I am not a golfer, but I know that Tiger Woods started playing the game as a toddler with his father as his coach. Malcolm Gladwell captured his career in his book Outliers: The Story of Success, to support the premise that true mastery requires 10,000 hours of practice. The importance of extended dedication to specialization was bolstered by references to Bill Gates, the Beatles, and Robert Oppenheimer. The take-away was that excellence sprang from a prolonged and specialized dedication.
David Epstein’s book Range: Why Generalists Triumph in a Specialized World counters that premise. He proposes diverse experience and a broad knowledge base produce excellence. He supports this with the careers of Thomas Edison, Charles Darwin, Leonardo Da Vinci, and Winston Churchill, all of whom leverage multiple knowledge and interests into stellar careers. Current examples include new medical devices that sprang from merging engineering and medicine just as fusing mathematics and the stock market generated new trading algorithms.
These books raise serious questions for coaches:
- Is specialization essential to excellence or does it lead to narrow thinking?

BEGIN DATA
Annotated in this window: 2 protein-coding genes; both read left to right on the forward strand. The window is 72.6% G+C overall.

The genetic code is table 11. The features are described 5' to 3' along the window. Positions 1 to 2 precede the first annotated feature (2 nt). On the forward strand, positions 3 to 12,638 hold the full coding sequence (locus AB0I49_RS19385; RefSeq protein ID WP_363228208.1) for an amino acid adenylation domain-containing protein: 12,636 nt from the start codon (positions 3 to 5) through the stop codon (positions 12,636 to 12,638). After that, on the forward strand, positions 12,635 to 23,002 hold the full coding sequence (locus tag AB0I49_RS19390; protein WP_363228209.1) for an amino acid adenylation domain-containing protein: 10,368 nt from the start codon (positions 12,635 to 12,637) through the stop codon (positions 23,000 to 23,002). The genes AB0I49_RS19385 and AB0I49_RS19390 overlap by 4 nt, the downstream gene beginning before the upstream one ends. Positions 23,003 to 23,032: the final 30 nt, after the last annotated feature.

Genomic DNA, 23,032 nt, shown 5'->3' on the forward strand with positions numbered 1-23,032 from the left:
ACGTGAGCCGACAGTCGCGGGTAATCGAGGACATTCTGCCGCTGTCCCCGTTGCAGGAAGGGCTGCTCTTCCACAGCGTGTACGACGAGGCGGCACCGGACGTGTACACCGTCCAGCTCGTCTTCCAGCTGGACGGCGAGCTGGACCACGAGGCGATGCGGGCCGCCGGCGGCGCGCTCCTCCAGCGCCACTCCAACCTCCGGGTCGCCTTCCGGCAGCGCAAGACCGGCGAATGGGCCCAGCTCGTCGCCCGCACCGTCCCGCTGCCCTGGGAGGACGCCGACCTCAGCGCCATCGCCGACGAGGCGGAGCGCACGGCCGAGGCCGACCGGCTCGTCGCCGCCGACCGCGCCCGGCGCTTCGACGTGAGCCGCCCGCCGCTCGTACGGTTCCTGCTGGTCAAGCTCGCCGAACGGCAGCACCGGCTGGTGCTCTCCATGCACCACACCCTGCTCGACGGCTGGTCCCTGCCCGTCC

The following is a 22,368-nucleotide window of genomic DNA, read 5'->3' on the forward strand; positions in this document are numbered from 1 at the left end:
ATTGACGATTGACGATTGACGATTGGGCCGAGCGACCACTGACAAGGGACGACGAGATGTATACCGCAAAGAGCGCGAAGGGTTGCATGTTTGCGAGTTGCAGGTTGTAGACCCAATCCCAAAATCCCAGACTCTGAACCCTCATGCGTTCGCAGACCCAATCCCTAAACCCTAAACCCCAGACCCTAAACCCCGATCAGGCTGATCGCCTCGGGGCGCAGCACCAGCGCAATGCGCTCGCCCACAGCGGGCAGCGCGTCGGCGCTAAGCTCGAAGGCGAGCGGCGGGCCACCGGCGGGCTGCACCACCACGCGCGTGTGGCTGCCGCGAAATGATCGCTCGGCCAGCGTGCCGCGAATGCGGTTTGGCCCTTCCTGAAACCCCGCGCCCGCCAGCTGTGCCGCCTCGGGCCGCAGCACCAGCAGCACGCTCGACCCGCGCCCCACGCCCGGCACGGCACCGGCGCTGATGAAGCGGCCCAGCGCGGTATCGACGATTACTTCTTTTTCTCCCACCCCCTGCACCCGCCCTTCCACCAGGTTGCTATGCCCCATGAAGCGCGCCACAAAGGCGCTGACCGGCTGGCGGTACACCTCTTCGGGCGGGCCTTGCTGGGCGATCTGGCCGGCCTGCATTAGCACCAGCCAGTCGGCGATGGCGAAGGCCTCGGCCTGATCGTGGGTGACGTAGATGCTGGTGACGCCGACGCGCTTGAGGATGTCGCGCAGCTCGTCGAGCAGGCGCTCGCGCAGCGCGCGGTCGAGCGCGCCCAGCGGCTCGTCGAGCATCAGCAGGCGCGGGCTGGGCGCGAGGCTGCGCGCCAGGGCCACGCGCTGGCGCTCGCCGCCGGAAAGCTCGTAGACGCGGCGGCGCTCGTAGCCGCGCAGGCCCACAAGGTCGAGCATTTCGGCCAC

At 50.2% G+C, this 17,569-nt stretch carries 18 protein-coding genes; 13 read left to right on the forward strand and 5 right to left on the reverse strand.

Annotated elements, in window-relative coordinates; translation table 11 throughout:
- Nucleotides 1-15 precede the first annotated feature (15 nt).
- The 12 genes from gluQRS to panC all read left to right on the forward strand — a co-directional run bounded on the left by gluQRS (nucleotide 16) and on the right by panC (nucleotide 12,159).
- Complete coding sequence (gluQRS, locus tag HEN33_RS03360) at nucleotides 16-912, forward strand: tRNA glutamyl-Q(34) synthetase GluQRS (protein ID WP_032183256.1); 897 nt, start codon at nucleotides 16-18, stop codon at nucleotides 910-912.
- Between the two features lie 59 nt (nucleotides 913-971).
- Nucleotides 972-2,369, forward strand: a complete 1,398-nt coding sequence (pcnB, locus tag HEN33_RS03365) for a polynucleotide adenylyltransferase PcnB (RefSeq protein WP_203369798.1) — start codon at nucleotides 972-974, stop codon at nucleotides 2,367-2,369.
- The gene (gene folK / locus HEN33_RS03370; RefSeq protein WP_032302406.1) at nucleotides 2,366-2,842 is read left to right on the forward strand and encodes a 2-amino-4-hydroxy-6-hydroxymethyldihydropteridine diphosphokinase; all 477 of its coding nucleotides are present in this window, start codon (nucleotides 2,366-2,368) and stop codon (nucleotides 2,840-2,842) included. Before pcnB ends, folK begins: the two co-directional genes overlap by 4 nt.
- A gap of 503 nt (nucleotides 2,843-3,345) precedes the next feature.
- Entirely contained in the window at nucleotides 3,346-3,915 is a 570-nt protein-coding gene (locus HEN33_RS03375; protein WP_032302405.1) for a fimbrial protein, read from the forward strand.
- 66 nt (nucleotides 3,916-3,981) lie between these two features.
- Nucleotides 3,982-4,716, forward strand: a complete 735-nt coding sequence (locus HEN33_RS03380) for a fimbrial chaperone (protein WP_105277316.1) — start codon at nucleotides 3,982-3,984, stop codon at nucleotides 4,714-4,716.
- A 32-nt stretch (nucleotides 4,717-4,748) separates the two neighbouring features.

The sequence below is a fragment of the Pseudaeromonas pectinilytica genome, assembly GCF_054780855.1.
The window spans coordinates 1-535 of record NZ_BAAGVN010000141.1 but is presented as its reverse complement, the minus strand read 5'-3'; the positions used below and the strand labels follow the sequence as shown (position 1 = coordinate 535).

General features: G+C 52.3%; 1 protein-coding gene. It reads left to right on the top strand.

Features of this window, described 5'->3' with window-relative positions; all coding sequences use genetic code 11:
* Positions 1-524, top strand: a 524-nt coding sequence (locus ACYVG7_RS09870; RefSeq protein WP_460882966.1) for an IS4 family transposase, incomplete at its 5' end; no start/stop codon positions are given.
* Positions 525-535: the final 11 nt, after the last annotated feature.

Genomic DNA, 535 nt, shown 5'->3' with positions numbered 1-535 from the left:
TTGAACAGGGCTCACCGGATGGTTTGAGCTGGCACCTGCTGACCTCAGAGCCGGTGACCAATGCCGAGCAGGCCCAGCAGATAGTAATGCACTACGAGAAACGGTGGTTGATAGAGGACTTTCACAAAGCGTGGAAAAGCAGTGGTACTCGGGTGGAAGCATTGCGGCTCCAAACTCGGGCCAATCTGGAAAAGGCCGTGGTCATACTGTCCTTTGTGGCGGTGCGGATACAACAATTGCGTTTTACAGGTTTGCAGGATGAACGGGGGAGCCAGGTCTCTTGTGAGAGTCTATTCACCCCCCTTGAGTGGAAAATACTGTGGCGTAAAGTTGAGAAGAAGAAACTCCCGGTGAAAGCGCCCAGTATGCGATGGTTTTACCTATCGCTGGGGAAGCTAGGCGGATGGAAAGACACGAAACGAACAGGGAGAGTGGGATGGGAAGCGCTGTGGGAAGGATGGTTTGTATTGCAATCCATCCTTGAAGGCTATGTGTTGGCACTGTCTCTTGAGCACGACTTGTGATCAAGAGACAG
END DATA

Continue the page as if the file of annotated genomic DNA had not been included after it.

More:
- Does a generalist background yield a jack of all trades and a master of none?
- Does the path to success depend on the environment, industry or organization?
Over my 30 years of experience, I have found that no one can offer a guaranteed career path. A one size fits all formula does not exist. Career success for specialization appears in law enforcement, research, sports, medicine, engineering, technical vocations, and relatively stable industries. And at the same time, generalists excel in small businesses; strategy focused roles; dynamic industries; and creative endeavors.
Career planning requires a broad lens.
It may be that lateral career moves are wiser than waiting for the next step up the linear career ladder, that following in the footsteps of former success stories may not be safe, that both specialization and generalist backgrounds offer rewards, and that switching career trajectories may not be terminal.
I think the message from both books is not to limit your options or ambitions. The “right career” is one where you can take pride in your impact and continue to learn.